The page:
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Gallery: Churches of Brittany
by Peter Kessler, 29 August 2010
Finistere Part 1: Churches of Saint-Pol-de-Léon
Saint-Pol-de-Léon Cathedral is more correctly
known as the Cathédrale Saint-Paul-Aurélien de Saint-Pol-de-Léon. It lies
on the northern side of the Rue du 4 Août 1944, in the very centre of the
town in the Morlaix arrondissement. The first church here was built as the
seat of the bishop of Saint-Pol-de-Léon, established in the sixth century,
and the church was dedicated to its founder, the first bishop Saint Paul
Aurelian. The present building was erected in the thirteenth century.
Chapelle Notre-Dame de Kreisker (Chapel of Our
Lady of Kreisker) is also in Saint-Pol-de-Léon. It was constructed during
the fourteenth and fifteenth centuries by an unknown architect who is thought
to have been English. The chapel's tower, which rises seventy-eight metres
above the ground, was the prototype for many similar towers in Brittany.
Destroyed several times by the Normans and later by the English, the church
was restored each time.
Notre Dame de Croas Batz, Roscoff, sits at
the very northern tip of the town on the Rue Albert de Mun, road D769.
The Gothic church, one of the last of this style, was constructed in
1515. The Renaissance bell tower was added in 1550-1576. Roscoff has
long been a significant port since Mary Queen of Scots landed in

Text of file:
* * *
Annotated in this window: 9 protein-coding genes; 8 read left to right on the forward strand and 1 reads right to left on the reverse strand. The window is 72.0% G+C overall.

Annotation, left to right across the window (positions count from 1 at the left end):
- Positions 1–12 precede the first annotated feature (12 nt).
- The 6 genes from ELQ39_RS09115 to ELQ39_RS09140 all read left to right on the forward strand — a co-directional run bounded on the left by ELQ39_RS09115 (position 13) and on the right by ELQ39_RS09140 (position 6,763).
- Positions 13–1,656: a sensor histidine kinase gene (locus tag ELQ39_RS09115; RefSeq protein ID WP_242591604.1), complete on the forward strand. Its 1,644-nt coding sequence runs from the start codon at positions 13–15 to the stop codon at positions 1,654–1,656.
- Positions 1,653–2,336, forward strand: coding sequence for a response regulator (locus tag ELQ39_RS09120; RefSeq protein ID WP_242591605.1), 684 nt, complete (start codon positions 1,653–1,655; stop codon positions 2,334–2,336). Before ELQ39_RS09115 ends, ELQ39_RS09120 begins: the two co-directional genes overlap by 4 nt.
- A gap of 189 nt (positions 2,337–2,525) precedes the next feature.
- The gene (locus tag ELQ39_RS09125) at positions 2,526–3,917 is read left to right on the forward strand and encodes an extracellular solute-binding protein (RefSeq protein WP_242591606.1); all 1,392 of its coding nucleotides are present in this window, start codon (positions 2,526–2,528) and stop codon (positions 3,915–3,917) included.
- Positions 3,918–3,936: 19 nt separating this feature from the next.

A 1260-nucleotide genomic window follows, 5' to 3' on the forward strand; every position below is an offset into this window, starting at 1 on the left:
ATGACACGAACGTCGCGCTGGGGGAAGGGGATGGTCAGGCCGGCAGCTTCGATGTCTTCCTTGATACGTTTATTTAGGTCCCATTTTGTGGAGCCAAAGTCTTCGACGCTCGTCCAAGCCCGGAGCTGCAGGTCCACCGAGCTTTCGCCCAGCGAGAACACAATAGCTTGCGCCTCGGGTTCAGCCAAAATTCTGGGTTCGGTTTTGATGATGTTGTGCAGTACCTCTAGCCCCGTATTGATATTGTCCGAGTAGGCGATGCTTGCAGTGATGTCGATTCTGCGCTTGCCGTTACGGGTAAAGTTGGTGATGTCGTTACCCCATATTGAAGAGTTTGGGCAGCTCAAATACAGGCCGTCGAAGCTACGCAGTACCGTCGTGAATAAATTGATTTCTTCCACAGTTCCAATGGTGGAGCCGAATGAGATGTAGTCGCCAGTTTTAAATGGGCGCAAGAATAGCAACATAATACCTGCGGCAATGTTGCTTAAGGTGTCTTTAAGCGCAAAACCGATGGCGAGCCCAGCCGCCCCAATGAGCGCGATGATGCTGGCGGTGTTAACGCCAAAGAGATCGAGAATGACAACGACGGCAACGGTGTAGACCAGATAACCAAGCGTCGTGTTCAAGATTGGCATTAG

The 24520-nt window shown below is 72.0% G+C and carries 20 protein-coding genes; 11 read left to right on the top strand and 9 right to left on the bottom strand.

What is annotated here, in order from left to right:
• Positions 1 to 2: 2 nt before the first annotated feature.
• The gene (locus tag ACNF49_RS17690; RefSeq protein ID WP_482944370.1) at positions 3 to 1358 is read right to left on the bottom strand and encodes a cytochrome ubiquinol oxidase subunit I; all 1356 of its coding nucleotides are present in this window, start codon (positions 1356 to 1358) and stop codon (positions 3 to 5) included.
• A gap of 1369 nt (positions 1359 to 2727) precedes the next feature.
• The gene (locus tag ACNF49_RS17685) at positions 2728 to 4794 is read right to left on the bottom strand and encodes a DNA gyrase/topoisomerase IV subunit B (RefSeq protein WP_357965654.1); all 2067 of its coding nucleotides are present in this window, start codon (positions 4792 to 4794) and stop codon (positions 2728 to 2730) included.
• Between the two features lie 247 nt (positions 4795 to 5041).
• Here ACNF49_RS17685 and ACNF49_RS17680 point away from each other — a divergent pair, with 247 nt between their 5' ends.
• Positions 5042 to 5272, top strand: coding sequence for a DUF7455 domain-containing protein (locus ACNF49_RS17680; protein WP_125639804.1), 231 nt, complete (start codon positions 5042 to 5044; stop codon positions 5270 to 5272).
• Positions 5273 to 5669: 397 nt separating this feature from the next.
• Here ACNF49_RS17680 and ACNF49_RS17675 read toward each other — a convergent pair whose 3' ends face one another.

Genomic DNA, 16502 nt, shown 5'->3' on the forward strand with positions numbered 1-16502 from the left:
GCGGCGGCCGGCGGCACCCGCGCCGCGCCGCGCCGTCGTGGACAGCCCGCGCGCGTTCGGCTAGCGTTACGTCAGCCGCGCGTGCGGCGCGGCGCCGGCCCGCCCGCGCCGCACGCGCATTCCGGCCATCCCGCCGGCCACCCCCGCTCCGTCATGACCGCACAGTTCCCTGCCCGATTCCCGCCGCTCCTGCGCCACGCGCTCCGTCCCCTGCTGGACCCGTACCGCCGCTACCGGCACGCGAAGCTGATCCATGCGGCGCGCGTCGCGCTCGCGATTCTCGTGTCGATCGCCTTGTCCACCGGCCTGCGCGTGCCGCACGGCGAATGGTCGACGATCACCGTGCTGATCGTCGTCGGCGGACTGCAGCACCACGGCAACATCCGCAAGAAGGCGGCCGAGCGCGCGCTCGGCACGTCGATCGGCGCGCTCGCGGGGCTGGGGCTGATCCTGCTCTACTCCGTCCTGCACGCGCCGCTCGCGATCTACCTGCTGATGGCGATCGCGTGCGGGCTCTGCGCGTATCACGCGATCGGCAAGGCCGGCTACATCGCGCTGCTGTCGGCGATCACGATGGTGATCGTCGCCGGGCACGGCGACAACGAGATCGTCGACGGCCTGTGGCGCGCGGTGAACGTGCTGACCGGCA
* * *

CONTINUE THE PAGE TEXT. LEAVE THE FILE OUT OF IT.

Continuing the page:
1548 on her way to Paris to be engaged to François, the son and heir
of Henri II of France. Bonnie Prince Charlie also landed in 1746
after his defeat at Culloden.
Cléder Church lies at the heart of the town,
on Rue de l'Armorique at the corner with Rue de Plouescat, on the D10,
east of Goulven. The village's name, Cléder, comes from 'Ke' or 'Keenan',
an Irish saint called Colodoc, born in the mid-fifth century. In the tenth
or eleventh century, the village became an independent parish, detached
from Plouescat (see below). The ancient church, which was relatively small,
was demolished in 1787 and replaced by the present building.
Plouescat Church lies on the northern side of
Rue du Maréchal Foch, at the heart of the small town which is to the north
of the main settlement. The first mention of the parish comes from 1282,
when Irish monks were Christianising the Bretons. This period was marked
by violent outbreaks of typhoid throughout the region. The existing chapel
was rebuilt in 1714 and a new church was built in 1763. This again was
replaced by a new church, the present one, in 1864.
Chapelle Notre Dame de Berven (Our Lady of
Berven Chapel) was an important stopover for pilgrims. It lies on Rue
de Berven, just south of the junction with Rue de Brest, Berven, on the
D35, near Cléder, in the Morlaix arrondissement. The chapel's reconstruction
by Kerjean Castle in St Vougay began in 1573. The Renaissance belfry which
was completed in 1576, had a great influence on Breton art. The chapel also
contains a 'sacred foundation' on the south side.
All photos on this page kindly contributed by Colin